When analysts attempt to determine the cost of solar photovoltaic systems, they include the costs of installation and maintenance, finance charges, the system’s life expectancy, and the amount of electricity it is able to generate.

However, Dr. Pearce notes that studies currently out there are simply ignoring the 70 percent reduction in the cost of solar panels since 2009.

Another key point Pearce and his team brought up is that the lifetime of a solar installation is far longer than 20 years (what has been used in previous LCOE analyses). Pearce says, ““we should be doing our economic analysis at least on a 30-year lifetime.”

Additionally, Dr. Pearce says that research now shows that the productivity of top-of-the-line solar panels only drops between 0.1 and 0.2 percent annually, rather than the much higher 1 percent drop used in many cost analyses.

Ignoring system and installation costs — which Dr. Pearce notes can vary widely — equipment costs are determined on dollars per watt of electricity generated. One study released in 2010 estimated that the equipment cost of solar photovoltaic systems was $7.61, while in 2003 another study set the amount at $4.16.

According to Dr. Pearce, the real cost is now under $1 per watt for solar panels purchased in bulk on the global market.


Summer Solstice Solar Survey: Consumers Around the World Think Their Country Has the Most Solar Power Installed

Image
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Applied Materials puts out an interesting Summer Solstice Solar Energy Survey annually. While it covers a range of topics, one of the most interesting findings this year, in my opinion, is that consumers of various countries think their country is the solar leader (when it is not).

“Respondents of each country believed their country has installed the greatest number of solar panels. Almost six in 10 (57%) Americans say the U.S. has installed the most solar panels, 43 percent of Chinese think it is China, and half (52%) of India thinks it is their country,” Applied Materials writes.

Pretty hilarious.

Only 17% of respondents responded that Germany was the world leader.

Of course, as CleanTechnica readers know, the top countries in absolute numbers (MW of installed solar power) as of the end of 2011 were:
1.Germany — 24678
2.Italy — 12754
3.Japan — 4914
4.Spain — 4400
5.USA — 4383
6.China — 3093
7.France — 2659
8.Belgium — 2018
9.Czech Rep. — 1959
10.Australia — 1298

But those rankings change when you look at installed solar power in relative terms (i.e. per capita, per GDP, and relative to electricity production).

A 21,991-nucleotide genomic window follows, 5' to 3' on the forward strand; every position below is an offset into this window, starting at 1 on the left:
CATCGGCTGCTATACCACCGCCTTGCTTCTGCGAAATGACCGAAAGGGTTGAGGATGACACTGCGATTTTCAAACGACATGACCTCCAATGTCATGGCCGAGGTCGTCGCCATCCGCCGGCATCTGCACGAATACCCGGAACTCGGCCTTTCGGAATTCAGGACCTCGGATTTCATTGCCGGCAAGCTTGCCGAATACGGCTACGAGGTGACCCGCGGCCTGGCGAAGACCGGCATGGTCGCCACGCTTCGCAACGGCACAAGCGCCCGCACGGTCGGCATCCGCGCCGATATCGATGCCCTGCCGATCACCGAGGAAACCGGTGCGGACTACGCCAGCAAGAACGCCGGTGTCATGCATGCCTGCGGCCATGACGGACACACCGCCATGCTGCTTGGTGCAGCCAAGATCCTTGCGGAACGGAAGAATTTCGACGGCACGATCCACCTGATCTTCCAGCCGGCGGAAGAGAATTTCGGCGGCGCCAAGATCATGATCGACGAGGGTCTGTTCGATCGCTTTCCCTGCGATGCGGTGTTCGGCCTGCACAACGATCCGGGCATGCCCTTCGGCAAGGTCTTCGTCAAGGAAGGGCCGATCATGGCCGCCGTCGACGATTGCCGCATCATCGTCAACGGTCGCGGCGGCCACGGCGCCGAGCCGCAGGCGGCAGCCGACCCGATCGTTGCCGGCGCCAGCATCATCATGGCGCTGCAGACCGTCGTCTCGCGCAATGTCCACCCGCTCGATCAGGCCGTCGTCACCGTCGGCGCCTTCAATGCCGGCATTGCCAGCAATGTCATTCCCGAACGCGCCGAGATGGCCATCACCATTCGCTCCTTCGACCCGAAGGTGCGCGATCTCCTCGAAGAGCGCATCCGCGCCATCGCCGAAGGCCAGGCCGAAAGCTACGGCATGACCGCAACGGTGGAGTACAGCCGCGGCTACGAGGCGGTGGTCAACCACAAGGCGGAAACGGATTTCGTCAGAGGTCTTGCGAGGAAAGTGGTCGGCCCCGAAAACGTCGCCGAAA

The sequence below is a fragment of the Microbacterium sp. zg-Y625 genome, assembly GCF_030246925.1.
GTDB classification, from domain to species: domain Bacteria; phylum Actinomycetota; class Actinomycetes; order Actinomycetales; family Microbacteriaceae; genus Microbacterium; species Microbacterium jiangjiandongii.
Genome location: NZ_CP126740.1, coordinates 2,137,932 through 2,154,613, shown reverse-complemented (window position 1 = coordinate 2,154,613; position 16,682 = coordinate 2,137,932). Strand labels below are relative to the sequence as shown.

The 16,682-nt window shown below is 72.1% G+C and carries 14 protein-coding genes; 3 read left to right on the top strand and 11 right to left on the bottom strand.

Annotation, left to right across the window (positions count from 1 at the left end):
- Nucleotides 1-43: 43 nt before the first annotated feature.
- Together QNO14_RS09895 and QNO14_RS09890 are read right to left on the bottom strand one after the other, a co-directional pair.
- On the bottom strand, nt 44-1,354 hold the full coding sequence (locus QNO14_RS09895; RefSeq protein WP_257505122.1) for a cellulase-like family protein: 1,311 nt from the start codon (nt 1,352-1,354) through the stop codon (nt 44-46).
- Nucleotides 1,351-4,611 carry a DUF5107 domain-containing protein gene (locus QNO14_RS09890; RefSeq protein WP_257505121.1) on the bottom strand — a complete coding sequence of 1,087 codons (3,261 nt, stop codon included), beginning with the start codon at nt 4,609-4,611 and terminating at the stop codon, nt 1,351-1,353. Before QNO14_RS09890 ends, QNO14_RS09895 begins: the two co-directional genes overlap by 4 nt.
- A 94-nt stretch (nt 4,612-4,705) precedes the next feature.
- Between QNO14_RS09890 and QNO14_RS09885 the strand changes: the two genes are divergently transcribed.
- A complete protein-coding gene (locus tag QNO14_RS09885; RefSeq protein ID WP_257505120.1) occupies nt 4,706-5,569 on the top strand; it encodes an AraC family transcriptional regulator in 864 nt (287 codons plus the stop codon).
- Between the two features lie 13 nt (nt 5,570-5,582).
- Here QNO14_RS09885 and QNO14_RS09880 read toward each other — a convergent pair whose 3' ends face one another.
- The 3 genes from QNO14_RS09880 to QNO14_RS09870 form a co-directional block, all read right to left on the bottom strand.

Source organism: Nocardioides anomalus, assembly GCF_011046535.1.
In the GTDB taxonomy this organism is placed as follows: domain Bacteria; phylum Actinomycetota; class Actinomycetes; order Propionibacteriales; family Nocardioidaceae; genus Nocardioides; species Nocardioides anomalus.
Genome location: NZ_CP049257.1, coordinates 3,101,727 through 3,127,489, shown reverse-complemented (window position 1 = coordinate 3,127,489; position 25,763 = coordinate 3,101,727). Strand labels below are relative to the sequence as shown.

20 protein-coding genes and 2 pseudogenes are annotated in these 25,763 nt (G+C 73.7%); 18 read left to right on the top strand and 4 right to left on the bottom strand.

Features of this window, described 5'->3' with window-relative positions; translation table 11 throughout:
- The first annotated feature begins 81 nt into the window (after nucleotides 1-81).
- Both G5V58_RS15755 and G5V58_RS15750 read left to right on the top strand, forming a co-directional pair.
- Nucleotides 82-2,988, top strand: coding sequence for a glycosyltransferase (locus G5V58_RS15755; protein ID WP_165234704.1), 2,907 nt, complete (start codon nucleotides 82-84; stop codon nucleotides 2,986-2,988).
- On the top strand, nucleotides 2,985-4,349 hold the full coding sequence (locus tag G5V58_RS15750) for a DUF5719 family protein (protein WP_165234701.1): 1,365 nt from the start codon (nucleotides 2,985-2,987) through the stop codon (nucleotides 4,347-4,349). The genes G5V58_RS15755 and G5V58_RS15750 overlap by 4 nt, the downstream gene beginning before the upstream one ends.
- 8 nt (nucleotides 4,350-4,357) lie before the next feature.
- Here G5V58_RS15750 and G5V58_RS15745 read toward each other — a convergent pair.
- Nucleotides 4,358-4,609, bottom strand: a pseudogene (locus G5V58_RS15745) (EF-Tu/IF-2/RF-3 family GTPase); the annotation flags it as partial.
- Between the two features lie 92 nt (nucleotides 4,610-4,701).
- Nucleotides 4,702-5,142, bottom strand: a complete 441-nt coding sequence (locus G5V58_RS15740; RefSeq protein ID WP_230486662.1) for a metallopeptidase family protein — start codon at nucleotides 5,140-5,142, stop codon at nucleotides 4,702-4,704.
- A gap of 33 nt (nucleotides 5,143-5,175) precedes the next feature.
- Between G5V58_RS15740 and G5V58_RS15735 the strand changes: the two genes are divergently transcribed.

Other highlights from the survey include the following:

■“Nearly half of consumers (46%) believe that growth of solar will positively impact the job market by creating jobs. The U.S. is most optimistic with nearly six in 10 (58%) responding as such. Every country, city and community has the potential to directly benefit from the growth of the solar power industry with on-the-ground jobs in system integration, installation, sales and marketing, and project development.”
■“Over half (55%) understand that when compared to the cost of traditional energy sources, like coal, solar energy is less expensive.”
■“Nearly six in 10 (58%) consumers in China believe that the projected rate of solar energy adoption to15 GW by 2015 is too slow of an adoption rate. And when respondents in India were asked about the government’s Ministry of New and Renewable Energy’s goal of increasing the contribution of renewable energy to six percent of India’s total energy mix by 2022, more than half (51%) voiced concern that the rate of adoption was too slow.”

Expanding on that last point, Applied Materials writes:

“The reality is that the cost of solar has fallen dramatically over the last year. Today, PV module prices are below $1/Watt, which means that in many countries solar power has reached a point where it is cost competitive with retail energy prices – that is, that solar is at parity with grid power. Last year, we reported that 28 countries would be at grid parity at the end of 2012. Today, that number has surpassed 100. To put that in perspective, these 105 countries make up 98% of the world’s population, account for 99.7% of the world’s GDP and consume 99.2% of the world’s energy related to CO2 emissions. We’ve graphically illustrated this and encourage you to share it to help raise awareness.”

Clean Technica (http://s.tt/1eZub)


Solar PV Close to 50c/Watt
Quote:
US Energy Secretary Stephen Chu earlier this year suggested that solar PV without subsidies will be cheaper than both coal and gas if it could get its costs down to around $1/watt by the end of the decade – an event that would trigger a total re-examination of the way electricity was produced in the world’s largest economy.

That meant cutting the cost of modules to round 50c/W, and then bringing the balance of module costs down with it. The latest research says that the module cost target will happen by 2016. Which also means that forecasts by Chinese officials and the Indian government that solar PV would reach wholesale parity with fossil fuels by 2020 (or 2017 in the case of India) are likely to occur even earlier.

GTM Research this week published the latest version of its five-year cost outlook for solar PV. Its first take was to admit that its previous predictions about costs, deployment and consolidation in the industry had been wildly misplaced. Like others, it has struggled to get its spread sheets around the stunning reduction in costs over the last few years, and misread the impact of feed-in tariffs, consumer demand, and the ability of Chinese manufacturers to lower costs.